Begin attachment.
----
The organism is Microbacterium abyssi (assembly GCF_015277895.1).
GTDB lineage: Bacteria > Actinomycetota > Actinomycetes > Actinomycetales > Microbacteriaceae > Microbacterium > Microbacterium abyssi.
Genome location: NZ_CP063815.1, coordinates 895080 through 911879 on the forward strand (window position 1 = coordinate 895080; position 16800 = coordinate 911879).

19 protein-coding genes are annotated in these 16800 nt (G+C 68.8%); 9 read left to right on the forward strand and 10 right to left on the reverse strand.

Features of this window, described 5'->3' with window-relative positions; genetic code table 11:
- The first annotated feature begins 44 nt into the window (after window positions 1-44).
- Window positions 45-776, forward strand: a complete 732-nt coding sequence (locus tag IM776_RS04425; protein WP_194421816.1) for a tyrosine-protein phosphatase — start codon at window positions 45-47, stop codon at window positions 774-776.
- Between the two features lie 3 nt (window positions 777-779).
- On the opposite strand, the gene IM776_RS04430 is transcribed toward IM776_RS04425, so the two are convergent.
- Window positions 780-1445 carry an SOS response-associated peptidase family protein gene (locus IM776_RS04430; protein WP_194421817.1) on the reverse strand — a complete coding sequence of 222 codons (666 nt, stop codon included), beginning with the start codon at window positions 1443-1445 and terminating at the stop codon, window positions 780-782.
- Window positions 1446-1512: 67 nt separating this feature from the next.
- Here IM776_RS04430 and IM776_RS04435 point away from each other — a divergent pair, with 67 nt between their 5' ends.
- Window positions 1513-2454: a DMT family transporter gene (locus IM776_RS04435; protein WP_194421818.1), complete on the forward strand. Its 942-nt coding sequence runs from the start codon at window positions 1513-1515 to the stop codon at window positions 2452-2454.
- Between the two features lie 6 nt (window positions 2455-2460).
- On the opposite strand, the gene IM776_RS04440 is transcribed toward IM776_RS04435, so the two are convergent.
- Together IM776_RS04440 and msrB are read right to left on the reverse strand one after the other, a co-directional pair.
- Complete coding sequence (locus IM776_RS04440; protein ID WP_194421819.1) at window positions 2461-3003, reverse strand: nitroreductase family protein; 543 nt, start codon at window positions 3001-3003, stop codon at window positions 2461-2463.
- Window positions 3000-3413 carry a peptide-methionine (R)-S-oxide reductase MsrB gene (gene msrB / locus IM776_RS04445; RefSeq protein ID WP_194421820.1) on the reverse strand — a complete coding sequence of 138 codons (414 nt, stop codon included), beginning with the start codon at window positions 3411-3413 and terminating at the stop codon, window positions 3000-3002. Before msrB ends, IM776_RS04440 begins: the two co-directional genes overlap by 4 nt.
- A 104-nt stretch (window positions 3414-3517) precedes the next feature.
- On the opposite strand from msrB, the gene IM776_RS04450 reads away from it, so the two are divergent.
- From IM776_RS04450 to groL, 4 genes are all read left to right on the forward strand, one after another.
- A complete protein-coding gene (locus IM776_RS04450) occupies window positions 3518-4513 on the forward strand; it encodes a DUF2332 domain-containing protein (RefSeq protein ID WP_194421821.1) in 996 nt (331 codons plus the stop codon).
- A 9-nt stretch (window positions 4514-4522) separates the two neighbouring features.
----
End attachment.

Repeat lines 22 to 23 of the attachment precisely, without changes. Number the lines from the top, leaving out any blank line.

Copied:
- A complete protein-coding gene (locus IM776_RS04450) occupies window positions 3518-4513 on the forward strand; it encodes a DUF2332 domain-containing protein (RefSeq protein ID WP_194421821.1) in 996 nt (331 codons plus the stop codon).
- A 9-nt stretch (window positions 4514-4522) separates the two neighbouring features.